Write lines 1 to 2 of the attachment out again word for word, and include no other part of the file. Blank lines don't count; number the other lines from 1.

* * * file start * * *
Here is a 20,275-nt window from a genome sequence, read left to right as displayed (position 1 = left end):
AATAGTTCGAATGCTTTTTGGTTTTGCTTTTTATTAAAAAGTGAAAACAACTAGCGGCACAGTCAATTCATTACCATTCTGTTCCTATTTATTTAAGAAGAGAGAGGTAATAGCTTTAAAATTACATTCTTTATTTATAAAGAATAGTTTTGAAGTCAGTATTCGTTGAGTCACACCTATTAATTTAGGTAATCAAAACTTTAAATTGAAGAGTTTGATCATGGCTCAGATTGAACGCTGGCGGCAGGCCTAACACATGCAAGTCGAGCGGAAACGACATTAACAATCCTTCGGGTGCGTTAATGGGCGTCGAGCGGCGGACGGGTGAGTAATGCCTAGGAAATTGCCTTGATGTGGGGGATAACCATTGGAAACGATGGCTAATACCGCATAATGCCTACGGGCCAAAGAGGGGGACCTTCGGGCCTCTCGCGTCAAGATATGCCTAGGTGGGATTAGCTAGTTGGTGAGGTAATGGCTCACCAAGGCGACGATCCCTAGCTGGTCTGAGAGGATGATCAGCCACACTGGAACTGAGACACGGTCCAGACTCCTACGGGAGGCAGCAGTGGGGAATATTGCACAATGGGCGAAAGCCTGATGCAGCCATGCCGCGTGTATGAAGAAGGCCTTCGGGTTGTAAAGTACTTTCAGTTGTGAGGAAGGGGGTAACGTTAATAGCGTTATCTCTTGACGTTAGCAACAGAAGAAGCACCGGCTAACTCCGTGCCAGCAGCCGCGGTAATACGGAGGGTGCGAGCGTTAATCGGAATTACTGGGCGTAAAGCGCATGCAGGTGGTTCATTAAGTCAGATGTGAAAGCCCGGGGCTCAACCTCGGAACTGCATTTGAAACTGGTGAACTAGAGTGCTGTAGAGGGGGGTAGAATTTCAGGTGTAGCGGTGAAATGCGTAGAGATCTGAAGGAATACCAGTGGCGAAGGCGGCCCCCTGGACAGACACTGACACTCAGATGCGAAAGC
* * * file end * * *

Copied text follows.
Here is a 20,275-nt window from a genome sequence, read left to right as displayed (position 1 = left end):
AATAGTTCGAATGCTTTTTGGTTTTGCTTTTTATTAAAAAGTGAAAACAACTAGCGGCACAGTCAATTCATTACCATTCTGTTCCTATTTATTTAAGAAGAGAGAGGTAATAGCTTTAAAATTACATTCTTTATTTATAAAGAATAGTTTTGAAGTCAGTATTCGTTGAGTCACACCTATTAATTTAGGTAATCAAAACTTTAAATTGAAGAGTTTGATCATGGCTCAGATTGAACGCTGGCGGCAGGCCTAACACATGCAAGTCGAGCGGAAACGACATTAACAATCCTTCGGGTGCGTTAATGGGCGTCGAGCGGCGGACGGGTGAGTAATGCCTAGGAAATTGCCTTGATGTGGGGGATAACCATTGGAAACGATGGCTAATACCGCATAATGCCTACGGGCCAAAGAGGGGGACCTTCGGGCCTCTCGCGTCAAGATATGCCTAGGTGGGATTAGCTAGTTGGTGAGGTAATGGCTCACCAAGGCGACGATCCCTAGCTGGTCTGAGAGGATGATCAGCCACACTGGAACTGAGACACGGTCCAGACTCCTACGGGAGGCAGCAGTGGGGAATATTGCACAATGGGCGAAAGCCTGATGCAGCCATGCCGCGTGTATGAAGAAGGCCTTCGGGTTGTAAAGTACTTTCAGTTGTGAGGAAGGGGGTAACGTTAATAGCGTTATCTCTTGACGTTAGCAACAGAAGAAGCACCGGCTAACTCCGTGCCAGCAGCCGCGGTAATACGGAGGGTGCGAGCGTTAATCGGAATTACTGGGCGTAAAGCGCATGCAGGTGGTTCATTAAGTCAGATGTGAAAGCCCGGGGCTCAACCTCGGAACTGCATTTGAAACTGGTGAACTAGAGTGCTGTAGAGGGGGGTAGAATTTCAGGTGTAGCGGTGAAATGCGTAGAGATCTGAAGGAATACCAGTGGCGAAGGCGGCCCCCTGGACAGACACTGACACTCAGATGCGAAAGC